This is the second part to this post. The first is available here
I also think that it is so powerful to develop an understanding of the different parts of marriage and what action you could take to improve each part equating to a stronger whole BEFORE you get married, as that could help inform your choice of a suitable partner. For instance, for me, after thinking about these things, one really really obvious characteristic for my husband that I know I cannot afford to compromise on is that he has to be absolutely committed to doing everything it takes to make his marriage work. Otherwise, if it so happens that we do hit difficulties x years into our marital enterprise, I would hate to be investing everything I could do to salvage the relationship, while he just shrugs indifferently. Marriage takes two. Three, including God. What I would love is if I had a man who was as committed and as concerned as I am, to identify whatever the problem could be, to get counselling, to talk it over at whatever length could be necessary, to read books, to take possibly difficult action to remedy the situation. To pray and pray and pray and pray. A man who would not just sit back and wait for me to do everything, but who would proactively exercise his leadership in making sure our marriage works. Can I get an Amen?!
I often think that in marriage it must happen that a couple develop a growing awareness from a few weeks after the wedding, that actually, they are perhaps not the best fit for one another after all. However, part of being committed means saying: “Because I have taken that step of commitment, even if I know from the outset that this was possibly not the best choice I could have made, I am going to invest absolutely everything I can into THIS marriage (not the marriage I should have made) to make it the most excellent marriage it could be.” I am emphatically not going to sit around and dream about how things could have been if I had made the “right” choice. Once I am married, that is the right choice, period! I also absolutely insist on a man like this, who is not just going to mentally give up on the whole thing just because it was the “wrong choice”, but is going to invest his 1000% effort and determination all the same, even if he has realised that it was the worst choice he could possibly have made. I am obviously not planning to make the wrong choice. However, by the grace of God, I am planning to invest absolutely everything into it so that whether it is the best possible choice I could have made, or merely an OK one, no-one would be able to tell the difference – not even I myself.
OK, I have actually made it thus far without actually telling you what the different parts are, or could be. With this you could go on forever, dividing and subdividing to identify different parts of the marriage, but I believe that what is useful is to have an overview that you can work with. If you agree that all Christian marriages will have some parts that are common to them, no matter what, and you have an understanding of what these different parts might be, then you could keep a mental account of each part, to see how you are doing in that area, and what you could work on. If you cultivate honest and open communication with your spouse, then they could tell you what they think of each area, and how they think the marriage is doing on the whole, then together you could work on different parts, identify priorities, etc. ALSO if a crisis arises then you could try to diagnose which part of your marriage it has arisen from and invest extra effort into that.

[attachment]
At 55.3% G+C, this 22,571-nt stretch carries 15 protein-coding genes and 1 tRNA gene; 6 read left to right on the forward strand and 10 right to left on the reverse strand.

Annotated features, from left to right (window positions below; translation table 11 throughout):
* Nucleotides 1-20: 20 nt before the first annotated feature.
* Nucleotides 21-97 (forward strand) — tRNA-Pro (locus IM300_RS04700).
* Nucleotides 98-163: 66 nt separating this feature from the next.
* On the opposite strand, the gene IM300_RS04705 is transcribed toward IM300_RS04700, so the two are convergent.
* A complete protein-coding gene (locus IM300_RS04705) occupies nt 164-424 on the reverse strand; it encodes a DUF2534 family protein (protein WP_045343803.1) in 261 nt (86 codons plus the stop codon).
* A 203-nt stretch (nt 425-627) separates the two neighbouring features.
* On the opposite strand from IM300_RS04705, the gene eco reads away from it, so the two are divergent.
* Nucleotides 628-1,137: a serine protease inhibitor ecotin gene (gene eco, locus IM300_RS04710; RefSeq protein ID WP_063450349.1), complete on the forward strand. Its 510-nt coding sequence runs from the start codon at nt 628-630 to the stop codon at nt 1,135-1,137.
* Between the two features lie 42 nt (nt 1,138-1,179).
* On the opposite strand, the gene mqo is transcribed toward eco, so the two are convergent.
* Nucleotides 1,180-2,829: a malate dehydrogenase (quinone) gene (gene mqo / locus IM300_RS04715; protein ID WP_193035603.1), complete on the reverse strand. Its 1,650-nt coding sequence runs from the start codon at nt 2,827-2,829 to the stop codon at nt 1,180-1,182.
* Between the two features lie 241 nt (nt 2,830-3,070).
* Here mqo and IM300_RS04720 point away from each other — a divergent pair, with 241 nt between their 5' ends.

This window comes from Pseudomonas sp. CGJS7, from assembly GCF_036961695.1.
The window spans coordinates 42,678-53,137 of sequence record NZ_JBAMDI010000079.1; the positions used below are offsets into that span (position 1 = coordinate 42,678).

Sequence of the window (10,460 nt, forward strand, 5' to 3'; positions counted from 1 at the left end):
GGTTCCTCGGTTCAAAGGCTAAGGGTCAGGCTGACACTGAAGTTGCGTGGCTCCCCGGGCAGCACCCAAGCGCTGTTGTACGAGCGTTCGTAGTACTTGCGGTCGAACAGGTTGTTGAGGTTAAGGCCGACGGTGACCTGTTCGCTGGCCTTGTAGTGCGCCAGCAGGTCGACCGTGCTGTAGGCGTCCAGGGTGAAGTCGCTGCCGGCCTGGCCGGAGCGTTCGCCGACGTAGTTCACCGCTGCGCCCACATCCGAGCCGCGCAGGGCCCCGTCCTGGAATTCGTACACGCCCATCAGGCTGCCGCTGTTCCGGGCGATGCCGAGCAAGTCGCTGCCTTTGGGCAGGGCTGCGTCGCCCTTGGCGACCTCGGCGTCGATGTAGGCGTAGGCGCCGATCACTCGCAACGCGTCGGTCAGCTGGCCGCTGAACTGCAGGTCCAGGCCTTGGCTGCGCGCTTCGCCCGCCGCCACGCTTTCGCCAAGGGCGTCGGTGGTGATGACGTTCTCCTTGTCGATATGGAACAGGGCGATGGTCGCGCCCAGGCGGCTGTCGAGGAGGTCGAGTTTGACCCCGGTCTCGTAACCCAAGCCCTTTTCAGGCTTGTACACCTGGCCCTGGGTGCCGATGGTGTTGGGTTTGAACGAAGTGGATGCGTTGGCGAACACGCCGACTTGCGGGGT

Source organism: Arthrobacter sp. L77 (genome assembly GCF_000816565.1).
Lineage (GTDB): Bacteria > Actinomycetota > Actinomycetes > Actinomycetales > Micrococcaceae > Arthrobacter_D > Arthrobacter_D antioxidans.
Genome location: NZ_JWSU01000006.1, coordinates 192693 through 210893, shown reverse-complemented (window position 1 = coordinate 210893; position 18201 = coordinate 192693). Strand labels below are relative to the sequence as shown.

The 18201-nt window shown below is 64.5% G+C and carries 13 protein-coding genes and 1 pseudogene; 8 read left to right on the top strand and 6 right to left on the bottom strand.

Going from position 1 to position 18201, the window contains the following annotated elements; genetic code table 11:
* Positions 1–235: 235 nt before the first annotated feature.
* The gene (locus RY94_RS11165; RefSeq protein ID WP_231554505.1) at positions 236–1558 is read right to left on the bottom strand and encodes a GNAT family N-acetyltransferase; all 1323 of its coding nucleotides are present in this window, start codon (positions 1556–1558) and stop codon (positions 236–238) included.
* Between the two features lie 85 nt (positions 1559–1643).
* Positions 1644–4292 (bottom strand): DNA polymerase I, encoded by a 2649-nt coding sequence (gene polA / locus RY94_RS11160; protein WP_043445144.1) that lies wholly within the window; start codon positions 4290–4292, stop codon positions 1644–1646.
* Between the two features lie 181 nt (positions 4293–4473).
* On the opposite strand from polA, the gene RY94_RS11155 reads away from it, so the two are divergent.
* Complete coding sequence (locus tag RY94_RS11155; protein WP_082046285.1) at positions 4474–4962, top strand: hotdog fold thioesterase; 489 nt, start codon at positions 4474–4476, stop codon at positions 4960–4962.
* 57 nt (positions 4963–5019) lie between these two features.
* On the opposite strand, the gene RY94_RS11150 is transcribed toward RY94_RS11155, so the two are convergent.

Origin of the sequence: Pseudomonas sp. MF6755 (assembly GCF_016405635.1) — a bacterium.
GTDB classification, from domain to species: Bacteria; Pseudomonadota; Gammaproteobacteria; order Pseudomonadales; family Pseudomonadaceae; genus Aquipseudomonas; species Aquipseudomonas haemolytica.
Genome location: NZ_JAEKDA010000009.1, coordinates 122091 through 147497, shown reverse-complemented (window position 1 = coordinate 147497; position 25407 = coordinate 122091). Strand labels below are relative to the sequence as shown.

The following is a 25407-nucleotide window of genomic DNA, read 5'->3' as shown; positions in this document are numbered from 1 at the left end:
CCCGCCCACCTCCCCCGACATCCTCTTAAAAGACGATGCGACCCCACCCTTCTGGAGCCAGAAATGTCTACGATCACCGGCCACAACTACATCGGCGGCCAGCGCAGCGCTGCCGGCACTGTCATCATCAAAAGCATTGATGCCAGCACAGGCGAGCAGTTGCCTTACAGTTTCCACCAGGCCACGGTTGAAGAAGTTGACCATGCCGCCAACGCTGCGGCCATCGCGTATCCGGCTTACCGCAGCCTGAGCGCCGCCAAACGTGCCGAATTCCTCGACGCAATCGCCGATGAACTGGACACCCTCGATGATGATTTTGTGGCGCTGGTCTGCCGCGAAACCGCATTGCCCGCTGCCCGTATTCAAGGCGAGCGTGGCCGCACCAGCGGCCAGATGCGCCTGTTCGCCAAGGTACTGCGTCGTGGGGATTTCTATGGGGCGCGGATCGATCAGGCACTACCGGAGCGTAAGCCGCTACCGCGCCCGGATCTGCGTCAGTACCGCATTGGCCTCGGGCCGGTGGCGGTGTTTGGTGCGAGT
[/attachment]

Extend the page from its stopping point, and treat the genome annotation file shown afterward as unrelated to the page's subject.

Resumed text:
I don’t want to bounce too hard on this “body” analogy but it also occurs to me that there are some aspects of your body which are common to different parts. Like for instance your hands and feet do different things, but they are both made of muscle and bone, as are other parts of your body. Similarly, blood flows to every single living cell of your body. I think that in a marriage “communication” acts like the blood of your body – or could communication be like your muscles? I think this because it is not a limb that you could lose like a foot and still carry on living, if a little “impeded”. If your blood stops circulating then your body will fail very quickly. So it is with communication in marriage, (although it might take longer than 3 minutes for your marriage to fail and die!) So my point is that there will be some distinct parts of your marriage, which might be like limbs, or organs, and then there are some parts or systems which undergird them all, which in a way are more crucial. As in a human body all the living cells need blood, so then, in a marriage you might need to deliberately plan (and practise?) communication about all the important parts, if you want them to stay alive. Another important point about this is that something like “muscle tissue” might be crucial to all your organs, but might play different parts in all your organs. For instance, your heart is essentially 100% muscle, with valves etc, but your hands are muscle and bone. So for your relationship you could say that “Communication is essential to every part of our marriage, but some parts consist entirely of communication, but other parts need communication and time – or whatever! (I know I said communication was like blood, but perhaps it could also be considered like muscle!)
The reason I don’t want to overstretch this analogy is because I don’t want to make it seem as if each part of your communication has to correspond to a specific characteristic of your blood flow, for instance, or that you have to painstakingly find a part of your relationship to correspond to every part you can identify in a human body. It is an analogy; I believe a useful analogy, but all the same an analogy.
24 “Therefore whoever hears these sayings of Mine, and does them, I will liken him to a wise man who built his house on the rock:…